Humanocracy: Creating Organizations as Amazing as the People Inside Them

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Senteo Rating 3.5
01/22/24
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Author:Gary Hamel, Michele Zanini
01/22/24
views 21204
comments0
Author:Gary Hamel, Michele Zanini
DIAMOND
RATING
Senteo Rating 3.5

Humanocracy: Creating Organizations as Amazing as the People Inside Them
Gary Hamel, Michele Zanini, Harvard Business Review Press, 2020
Senteo’s Review information

“Humanocracy is a work by renowned management thinker Gary Hamel and Michele Zanini, a strategy consultant. The book makes a compelling argument against traditional hierarchies and bureaucracies that, according to the authors, stifle human creativity and productivity, impede economic growth, and slow down the innovation process. 

The authors assert that despite technological advancements, organizations are still shackled by centuries-old bureaucratic structures that possess the capacity to heavily limit human potential. The solution proposed is a shift towards ‘humanocracy,’ a system where every individual’s talents, creativity, and passion are harnessed.  

Hamel and Zanini propose a radical rethink of how people organize and manage work, arguing for an environment where employees at all levels feel responsible for and invested in the organization’s success. They outline practical steps for organizations to adopt, aiming to increase adaptability, foster innovation, and boost employee morale and engagement. The book provides many detailed case studies of companies that have transitioned from bureaucratic systems to ‘humanocracies’ and achieved success. In addition, they offer a standardized BMI (Bureaucracy Mass Index) rating for companies to explore and benchmark their levels of bureaucratic burden.

The authors present a well-structured argument supported by numerous real-life examples. Their proposed vision of a human-centric organization resonates well with recent trends towards employee empowerment, flexibility, and the increasing importance of soft skills in the workforce — trailblazed by such industry giants as Google and Apple. The call to de-bureaucratize is timely, given the growing frustration with traditional top-down hierarchies that often stifle innovation and creativity.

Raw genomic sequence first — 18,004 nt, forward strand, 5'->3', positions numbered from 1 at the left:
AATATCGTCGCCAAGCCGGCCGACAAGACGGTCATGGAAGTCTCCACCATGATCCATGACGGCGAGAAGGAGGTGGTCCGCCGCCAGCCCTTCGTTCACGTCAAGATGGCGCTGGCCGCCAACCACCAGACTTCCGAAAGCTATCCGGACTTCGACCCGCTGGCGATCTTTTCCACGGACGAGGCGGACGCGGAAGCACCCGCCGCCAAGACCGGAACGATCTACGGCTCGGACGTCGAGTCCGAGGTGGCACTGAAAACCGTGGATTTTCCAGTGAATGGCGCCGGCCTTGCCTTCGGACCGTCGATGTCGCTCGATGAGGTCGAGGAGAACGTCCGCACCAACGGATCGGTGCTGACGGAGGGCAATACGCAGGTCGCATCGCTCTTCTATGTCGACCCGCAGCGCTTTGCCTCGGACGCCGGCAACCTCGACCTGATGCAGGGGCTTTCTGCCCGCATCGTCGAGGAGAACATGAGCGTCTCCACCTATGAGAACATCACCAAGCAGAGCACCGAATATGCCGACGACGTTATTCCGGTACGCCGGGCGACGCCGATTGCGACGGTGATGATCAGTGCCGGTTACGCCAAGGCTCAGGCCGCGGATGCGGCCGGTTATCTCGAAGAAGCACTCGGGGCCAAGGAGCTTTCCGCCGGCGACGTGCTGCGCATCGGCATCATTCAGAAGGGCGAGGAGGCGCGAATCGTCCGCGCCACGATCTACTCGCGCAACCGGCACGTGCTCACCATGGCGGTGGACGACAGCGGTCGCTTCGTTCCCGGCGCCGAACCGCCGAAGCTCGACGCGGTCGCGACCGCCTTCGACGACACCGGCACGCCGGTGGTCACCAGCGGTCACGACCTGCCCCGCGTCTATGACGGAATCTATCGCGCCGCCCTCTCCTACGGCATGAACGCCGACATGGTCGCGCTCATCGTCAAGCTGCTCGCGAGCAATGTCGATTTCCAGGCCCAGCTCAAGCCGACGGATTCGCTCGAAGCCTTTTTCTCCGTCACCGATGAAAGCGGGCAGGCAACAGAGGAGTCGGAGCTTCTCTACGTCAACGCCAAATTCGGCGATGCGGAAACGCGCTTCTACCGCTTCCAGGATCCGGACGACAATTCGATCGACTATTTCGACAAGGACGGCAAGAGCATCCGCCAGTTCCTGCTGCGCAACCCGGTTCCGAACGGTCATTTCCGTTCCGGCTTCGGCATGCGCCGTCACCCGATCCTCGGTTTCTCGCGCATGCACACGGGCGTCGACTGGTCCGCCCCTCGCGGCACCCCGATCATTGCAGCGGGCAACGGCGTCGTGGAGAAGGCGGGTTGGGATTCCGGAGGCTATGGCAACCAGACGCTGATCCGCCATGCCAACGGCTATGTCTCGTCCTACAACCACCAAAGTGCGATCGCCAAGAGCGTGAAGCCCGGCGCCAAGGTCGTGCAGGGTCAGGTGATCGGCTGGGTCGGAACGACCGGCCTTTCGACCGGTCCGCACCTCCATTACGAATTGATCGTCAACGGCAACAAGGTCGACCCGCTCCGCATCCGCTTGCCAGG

Moreover, the book is well-written and easily comprehensible, catering to a broad audience. It excels in simplifying intricate concepts into actionable steps, offering readers a clear roadmap to transform their organizations. 

Finally, the authors’ acknowledgment of poor working conditions and dissatisfaction with modern jobs and working environments among the global workforce (but especially in the US) is valiant and noteworthy. They integrate these factors well into their arguments for ‘humanocracy.’ All too often, various business influencers prefer to distance their subjects and ideas from the less comely phenomena of the modern world, and we commend Hamel and Zanini for their attention to and recognition of these problems.

While the concept of humanocracy is appealing, implementing it could prove challenging, especially in large, well-established organizations. Not all organizations may be ready or capable of making such a dramatic shift, and the book could have provided more guidance on overcoming these challenges. 

Furthermore, the book might be seen as idealistic. While it’s true that traditional hierarchies can be limiting, they also provide order and stability. Moreover, these hierarchies may be more important in certain industries and markets, which thus could possess only limited capabilities to fully transfer to ‘humanocracies’. 

In Humanocracy”, Gary Hamel and Michele Zanini make a passionate, data-driven argument for excising bureaucracy and replacing it with something better. Drawing on more than a decade of research and packed with practical examples, “Humanocracy” lays out a detailed blueprint for creating organizations that are as inspired and ingenious as the human beings inside them. 

Critical building blocks include: 

  • Motivation: Rallying colleagues to the challenge of busting bureaucracy 
  • Models: Leveraging the experience of organizations that have profitably challenged the bureaucratic status quo 
  • Mindsets: Escaping the industrial age thinking that frustrates progress 
  • Mobilization: Activating a pro-change coalition to hack outmoded management systems and processes 
  • Migration: Embedding the principles of humanocracy—ownership, markets, meritocracy, community, openness, experimentation, and paradox—in your organization’s DNA 

“Humanocracy” is an essential read for leaders and managers looking to break free from traditional hierarchical structures and create a more engaging, productive work environment. It will also be valuable to HR professionals, consultants, and anyone interested in organizational culture and transformation. 

For more on business strategy and organizational behavior with a focus on customer experience, readers might consider exploring “Good to Great” (Senteo review) by J. Collins. Furthermore, people interested in leadership, mission, and their impact on behavior, might be interested in “Start with Why” (Senteo review) by S. Sinek.

Senteo Subject Category
Senteo

“Humanocracy” covers aspects of leadership, change management, and organizational culture. Its focus is on the strategic application of principles that enable the shift from bureaucracy to humanocracy, while also providing tactical steps and performance metrics.

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    Humanocracy: Creating Organizations as Amazing as the People Inside Them
    Gary Hamel, Michele Zanini, Harvard Business Review Press, 2020
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